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Retailers in Mayfair and Bond Street to be hardest hit by 2017's business rate review but those in High Street Kensington can cheer a drop

Tracey Boles
New Bond Street
New Bond Street in Mayfair (Source: Getty)

Retailers in Mayfair will be Central London's hardest hit by hikes in the 2017 business rates review, according to analysis from consultancy CBRE.

Mount Street occupants will see their average rateable values increase by 138 per cent while just yards away on Bond Street, businesses are facing increases of up to 100 per cent. Steep rises will also be felt close-by on Marylebone High Street, where rateable values are also set to rise by as much as 100 per cent.

However, not all of Central London retailers are to be negatively affected by the rates review, with businesses in High Street Kensington welcoming a drop in their average rateable values of 25 per cent and Victoria Street seeing a modest average rise of 19 per cent.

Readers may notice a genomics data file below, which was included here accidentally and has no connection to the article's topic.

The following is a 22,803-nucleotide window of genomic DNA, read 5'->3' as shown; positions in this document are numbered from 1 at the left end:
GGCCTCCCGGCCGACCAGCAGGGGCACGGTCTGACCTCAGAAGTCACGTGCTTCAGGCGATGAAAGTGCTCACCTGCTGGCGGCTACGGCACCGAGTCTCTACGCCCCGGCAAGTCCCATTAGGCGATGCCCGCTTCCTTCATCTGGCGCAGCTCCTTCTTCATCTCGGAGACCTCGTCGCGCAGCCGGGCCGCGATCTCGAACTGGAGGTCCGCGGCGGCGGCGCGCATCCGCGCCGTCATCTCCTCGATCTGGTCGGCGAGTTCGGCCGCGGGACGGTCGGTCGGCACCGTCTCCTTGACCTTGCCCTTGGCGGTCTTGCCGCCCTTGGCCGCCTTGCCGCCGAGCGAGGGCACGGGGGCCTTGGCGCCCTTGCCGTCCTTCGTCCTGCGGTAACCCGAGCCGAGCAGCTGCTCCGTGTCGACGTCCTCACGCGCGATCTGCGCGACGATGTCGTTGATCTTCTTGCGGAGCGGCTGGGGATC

The new figures were published at the end of September, marking the most significant change to business rates since 2010. The government has opened a consultation on transitional relief which closes later this month.

“This realises fears of substantial rises in rateable value for many businesses, with Central London the hardest hit,” said Tim Attridge, senior director, rating at CBRE. “We’ve seen nowhere near the falls we had anticipated nationally, and this ultimately means many businesses will continue to pay an inflated level of tax. Added to that, the impact will be intensified given the options put forward for transitional relief.

Retailers in six out of 10 UK cities will see their average rateable values decrease. Cardiff and Southampton will see values decrease by 17 per cent and 20 per cent respectively once the review is fully implemented, while Manchester, like London, will see big increases.

Attridge added: “Rate fall or increase, it’s still vital that businesses are aware of the potential impact on their bottom line, and that they have sufficient funds in place to ensure long-term survival.”

When it comes to industrial properties, Cardiff is among the worst affected by the review, with average values expected to rise by 11 per cent.

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